Maltitol is a potentially suitable option for individuals who need to manage their blood glucose levels, due to its incomplete breakdown and digestion in the gut.

This leads to a gradual rise in blood glucose rather than the rapid spikes associated with the consumption of regular sugar.

This property of maltitol is particularly beneficial for individuals with type 2 diabetes and could also benefit those working toward weight loss — more on this soon.

What are the Potential Risks of Maltitol?

The FDA and the National Cancer Institute agree that there’s no conclusive evidence linking artificial sweeteners, including maltitol, to serious adverse effects such as cancer or other diseases.

The risks associated with these sweeteners are considered relatively low when consumed as directed.

Key Point: Is Maltitol Worse than Erythritol?

Although maltitol isn't inherently inferior to erythritol, it falls short in certain areas. For instance, maltitol contains 2.4 calories per gram, whereas erythritol has zero calories per gram.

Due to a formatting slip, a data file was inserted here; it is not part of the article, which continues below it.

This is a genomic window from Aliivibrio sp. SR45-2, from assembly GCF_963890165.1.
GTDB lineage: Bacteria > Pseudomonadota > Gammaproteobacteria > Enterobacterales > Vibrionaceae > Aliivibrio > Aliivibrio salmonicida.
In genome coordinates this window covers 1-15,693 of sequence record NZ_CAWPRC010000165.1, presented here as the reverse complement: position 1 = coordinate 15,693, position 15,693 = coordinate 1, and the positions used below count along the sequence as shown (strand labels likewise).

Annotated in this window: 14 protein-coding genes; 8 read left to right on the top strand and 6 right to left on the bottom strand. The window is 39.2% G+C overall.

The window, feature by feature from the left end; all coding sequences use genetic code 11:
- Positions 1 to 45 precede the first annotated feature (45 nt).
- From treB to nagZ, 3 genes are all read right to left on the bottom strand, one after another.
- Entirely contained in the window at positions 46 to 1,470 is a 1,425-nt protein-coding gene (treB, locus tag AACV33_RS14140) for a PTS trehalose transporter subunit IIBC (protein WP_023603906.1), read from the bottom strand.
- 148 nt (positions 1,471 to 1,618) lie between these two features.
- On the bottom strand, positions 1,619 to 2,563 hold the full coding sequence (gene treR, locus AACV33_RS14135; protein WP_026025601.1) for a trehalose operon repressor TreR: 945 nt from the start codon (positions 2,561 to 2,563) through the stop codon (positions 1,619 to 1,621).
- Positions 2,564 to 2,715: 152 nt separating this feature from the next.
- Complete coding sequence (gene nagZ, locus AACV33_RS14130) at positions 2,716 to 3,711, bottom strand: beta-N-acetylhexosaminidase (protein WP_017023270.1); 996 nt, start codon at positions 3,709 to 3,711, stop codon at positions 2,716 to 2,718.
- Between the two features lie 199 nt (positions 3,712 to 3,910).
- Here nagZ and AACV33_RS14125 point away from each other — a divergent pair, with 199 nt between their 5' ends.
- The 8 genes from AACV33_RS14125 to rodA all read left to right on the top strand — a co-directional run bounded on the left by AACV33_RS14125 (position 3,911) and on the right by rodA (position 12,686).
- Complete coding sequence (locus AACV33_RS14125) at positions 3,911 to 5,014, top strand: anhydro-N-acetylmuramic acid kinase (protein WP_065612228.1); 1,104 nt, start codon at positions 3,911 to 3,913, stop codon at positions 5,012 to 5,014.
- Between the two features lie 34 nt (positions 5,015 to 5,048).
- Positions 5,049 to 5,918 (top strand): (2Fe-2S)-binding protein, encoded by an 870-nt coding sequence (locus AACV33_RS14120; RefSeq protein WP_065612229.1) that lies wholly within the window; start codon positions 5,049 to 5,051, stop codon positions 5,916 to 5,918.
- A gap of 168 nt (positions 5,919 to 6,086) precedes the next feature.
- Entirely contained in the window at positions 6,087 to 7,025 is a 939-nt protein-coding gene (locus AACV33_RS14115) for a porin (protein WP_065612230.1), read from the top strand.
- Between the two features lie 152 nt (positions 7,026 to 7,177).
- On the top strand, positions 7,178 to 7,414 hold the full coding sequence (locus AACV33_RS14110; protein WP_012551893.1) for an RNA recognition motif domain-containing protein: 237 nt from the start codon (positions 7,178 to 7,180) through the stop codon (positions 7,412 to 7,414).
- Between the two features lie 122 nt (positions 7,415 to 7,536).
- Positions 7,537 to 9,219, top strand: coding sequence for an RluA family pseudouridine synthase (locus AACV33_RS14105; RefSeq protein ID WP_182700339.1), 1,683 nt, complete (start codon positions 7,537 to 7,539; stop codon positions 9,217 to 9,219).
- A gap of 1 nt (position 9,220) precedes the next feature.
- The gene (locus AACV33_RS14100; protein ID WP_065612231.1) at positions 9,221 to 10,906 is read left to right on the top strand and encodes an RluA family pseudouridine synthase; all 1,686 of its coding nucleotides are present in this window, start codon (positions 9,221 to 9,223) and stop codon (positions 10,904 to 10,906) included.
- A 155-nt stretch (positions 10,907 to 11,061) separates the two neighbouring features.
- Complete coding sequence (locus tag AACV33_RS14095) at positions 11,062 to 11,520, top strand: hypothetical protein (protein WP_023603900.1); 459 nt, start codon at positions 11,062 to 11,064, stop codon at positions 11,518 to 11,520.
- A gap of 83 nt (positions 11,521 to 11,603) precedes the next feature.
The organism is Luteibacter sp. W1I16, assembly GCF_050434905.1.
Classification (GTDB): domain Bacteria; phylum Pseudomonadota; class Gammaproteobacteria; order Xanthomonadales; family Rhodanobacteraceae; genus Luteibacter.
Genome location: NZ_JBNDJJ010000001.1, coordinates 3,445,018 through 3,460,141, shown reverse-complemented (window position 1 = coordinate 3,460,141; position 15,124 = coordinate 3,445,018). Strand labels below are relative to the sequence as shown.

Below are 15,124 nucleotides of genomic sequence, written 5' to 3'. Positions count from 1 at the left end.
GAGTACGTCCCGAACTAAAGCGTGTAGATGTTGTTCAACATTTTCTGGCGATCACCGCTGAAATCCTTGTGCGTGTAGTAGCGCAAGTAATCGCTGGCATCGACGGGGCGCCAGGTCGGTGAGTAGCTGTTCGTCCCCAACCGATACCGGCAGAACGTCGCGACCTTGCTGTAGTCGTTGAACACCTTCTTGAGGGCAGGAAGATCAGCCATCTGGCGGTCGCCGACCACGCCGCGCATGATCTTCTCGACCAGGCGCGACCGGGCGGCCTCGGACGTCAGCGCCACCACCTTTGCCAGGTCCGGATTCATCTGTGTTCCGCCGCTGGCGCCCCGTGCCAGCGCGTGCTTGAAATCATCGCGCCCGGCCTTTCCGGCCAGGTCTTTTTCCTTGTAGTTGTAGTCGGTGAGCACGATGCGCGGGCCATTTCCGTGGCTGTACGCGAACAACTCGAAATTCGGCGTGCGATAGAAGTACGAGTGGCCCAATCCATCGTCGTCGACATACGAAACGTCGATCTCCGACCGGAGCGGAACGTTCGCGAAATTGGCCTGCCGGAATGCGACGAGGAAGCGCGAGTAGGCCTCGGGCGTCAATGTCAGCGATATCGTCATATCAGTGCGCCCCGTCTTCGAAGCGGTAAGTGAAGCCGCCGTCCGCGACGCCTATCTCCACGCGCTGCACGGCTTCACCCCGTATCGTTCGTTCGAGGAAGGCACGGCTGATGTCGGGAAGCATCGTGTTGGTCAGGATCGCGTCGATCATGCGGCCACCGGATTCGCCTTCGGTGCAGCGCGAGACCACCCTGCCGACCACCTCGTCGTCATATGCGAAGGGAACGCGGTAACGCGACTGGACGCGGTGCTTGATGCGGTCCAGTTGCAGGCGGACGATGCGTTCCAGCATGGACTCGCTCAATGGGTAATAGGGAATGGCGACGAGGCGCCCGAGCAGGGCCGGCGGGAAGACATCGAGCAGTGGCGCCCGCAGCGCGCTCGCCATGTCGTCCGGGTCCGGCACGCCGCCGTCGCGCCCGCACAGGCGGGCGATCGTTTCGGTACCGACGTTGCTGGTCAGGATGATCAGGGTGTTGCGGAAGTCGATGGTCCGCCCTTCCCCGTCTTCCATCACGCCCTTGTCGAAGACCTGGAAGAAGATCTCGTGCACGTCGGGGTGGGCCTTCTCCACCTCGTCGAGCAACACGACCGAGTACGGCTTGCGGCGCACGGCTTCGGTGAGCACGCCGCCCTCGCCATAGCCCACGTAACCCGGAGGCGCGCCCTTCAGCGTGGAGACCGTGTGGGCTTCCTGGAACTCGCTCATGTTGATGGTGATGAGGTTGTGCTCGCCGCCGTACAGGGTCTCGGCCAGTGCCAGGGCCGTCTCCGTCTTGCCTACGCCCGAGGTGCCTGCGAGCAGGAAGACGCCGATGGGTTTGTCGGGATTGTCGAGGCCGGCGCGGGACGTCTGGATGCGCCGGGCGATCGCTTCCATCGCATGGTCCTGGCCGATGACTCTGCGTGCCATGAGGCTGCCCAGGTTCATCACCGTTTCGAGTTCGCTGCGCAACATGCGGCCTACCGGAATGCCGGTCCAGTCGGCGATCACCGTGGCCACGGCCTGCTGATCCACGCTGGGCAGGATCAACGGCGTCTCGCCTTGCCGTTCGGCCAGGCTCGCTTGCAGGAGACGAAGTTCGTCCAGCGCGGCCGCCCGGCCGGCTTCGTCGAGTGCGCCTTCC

Additionally, erythritol is less likely than maltitol to cause gastrointestinal issues or irritation.

What are the Uses of Maltitol?

While maltitol is mostly known as a sweetener and healthy alternative to sugar, it’s also used in personal care products and medications. The many uses of maltitol are discussed below:

Dental care products

Because maltitol can improve dental health, it’s a key ingredient in a variety of dental care products — including sugar-free chewing gum, toothpaste, and mouthwash.

Research has shown that the act of chewing by itself only had a slight effect on the makeup of plaque bacteria. However, chewing maltitol-sweetened gum reduced the levels of several bacteria, particularly those important in the early stages of dental plaque formation.

Maltitol is also beneficial in toothpaste and mouthwash. By curbing bacterial growth, maltitol helps prevent dental caries, further improving oral health and hygiene.

Diabetic-friendly sweetener